This week’s writer is the deputy head of care at a residential school for deaf children

The 10-hour shift starts at noon. Staff check their mail and memos, and
complete previous weekly logs for children. In the team meeting at 1.30pm we
talk about a barbecue planned for year 11 pupils who are leaving. As it’s been
raining for months we discuss alternative arrangements. Then staff supervision
and NVQ training details are finalised. At 3.30pm we pick up pupils from
school. Their bags are unpacked and checked for age-appropriate videos and
computer games. At 4.15pm secondary pupils return to residence. Tea is followed
by homework hour and bedtime between 8pm and 9.30pm. It’s one of the most
stressful parts of the day. My weekly headache begins.

Split shift starts at 6.45am. Breakfast gets pupils ready for school and I make
a doctor’s appointment for one child. Team debrief at 9am. Staff are tired and
some children are excited about the holiday at the end of the week. Off duty at
10am; back on at 3.30pm. Liaise with school and teachers, pick up primary
pupils and try to be objective about reports of their behaviour in school.
Pupils watch videos and play games. The evening goes fairly quietly. Pupils are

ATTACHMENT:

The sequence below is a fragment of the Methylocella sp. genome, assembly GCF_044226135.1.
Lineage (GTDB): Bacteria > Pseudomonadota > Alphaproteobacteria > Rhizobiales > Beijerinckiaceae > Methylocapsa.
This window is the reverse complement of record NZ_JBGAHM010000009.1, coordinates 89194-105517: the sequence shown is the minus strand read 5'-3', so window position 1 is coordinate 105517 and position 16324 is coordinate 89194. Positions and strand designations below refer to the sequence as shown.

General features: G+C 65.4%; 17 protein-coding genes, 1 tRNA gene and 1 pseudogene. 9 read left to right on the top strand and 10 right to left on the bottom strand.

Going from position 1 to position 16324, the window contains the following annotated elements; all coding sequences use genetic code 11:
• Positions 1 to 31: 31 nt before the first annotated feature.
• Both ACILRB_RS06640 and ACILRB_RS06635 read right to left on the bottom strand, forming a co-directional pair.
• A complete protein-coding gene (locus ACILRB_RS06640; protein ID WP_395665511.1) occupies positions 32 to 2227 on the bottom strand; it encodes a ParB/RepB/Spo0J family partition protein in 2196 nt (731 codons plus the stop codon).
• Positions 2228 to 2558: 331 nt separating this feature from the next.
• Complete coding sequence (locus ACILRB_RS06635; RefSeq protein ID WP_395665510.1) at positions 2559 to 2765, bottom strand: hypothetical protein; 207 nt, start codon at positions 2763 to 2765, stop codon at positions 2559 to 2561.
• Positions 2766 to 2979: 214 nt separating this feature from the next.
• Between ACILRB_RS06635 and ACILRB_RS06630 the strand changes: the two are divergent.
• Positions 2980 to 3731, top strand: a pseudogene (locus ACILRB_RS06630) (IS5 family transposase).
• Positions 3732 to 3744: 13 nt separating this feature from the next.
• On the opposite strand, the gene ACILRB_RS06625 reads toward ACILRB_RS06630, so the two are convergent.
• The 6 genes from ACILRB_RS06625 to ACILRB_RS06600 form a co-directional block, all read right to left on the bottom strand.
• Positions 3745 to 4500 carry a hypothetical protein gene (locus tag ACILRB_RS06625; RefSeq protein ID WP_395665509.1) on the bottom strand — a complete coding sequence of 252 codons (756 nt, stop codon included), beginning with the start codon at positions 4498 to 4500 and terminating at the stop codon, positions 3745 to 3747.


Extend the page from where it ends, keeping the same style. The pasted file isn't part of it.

getting excited about the barbecue and year 11s are becoming more stressed
about exams and leaving. Sleep in again and find it difficult to relax. Still
raining, but hot.

Hardly slept last night and was woken early by some children playing. Split
shift starts again at 6.45am. After the pupils go to school, tempers fray
because of organising the barbecue and trying to cover staff shortage. Weather
is still changeable but barbecue gets the go-ahead. Pupils complain they have
to do their homework before barbecue – as if they would do it afterwards. It’s
a great success. Is it due to my cooking? Wonder how many will suffer from food
poisoning tonight. Kitchen staff make a huge cake for the year 11 leavers and
some decide to throw it at each other. Yet another sleep-in. It’s made easier
by the announcement that a new staff member will join after half-term.

Tiredness really kicks in. Some staff are uncommunicative and others have just
had enough. The team debrief gets shorter as they find it difficult to think of
things to say. Two pupils have been fighting and have scratches. I contact
school staff and their parents, who are more understanding than their teachers.
Go home between shifts and vegetate. Evening shift goes well. Sleep in my own
bed for the first time this week.

All pupils pack their bags this morning. It’s an emotional day for year 11s and
some staff members. By 10am we have worked 42 hours since Monday and been on
sleep duty for three nights. At 10am I say my goodbyes and go to my partners
for the week. My headache miraculously clears.

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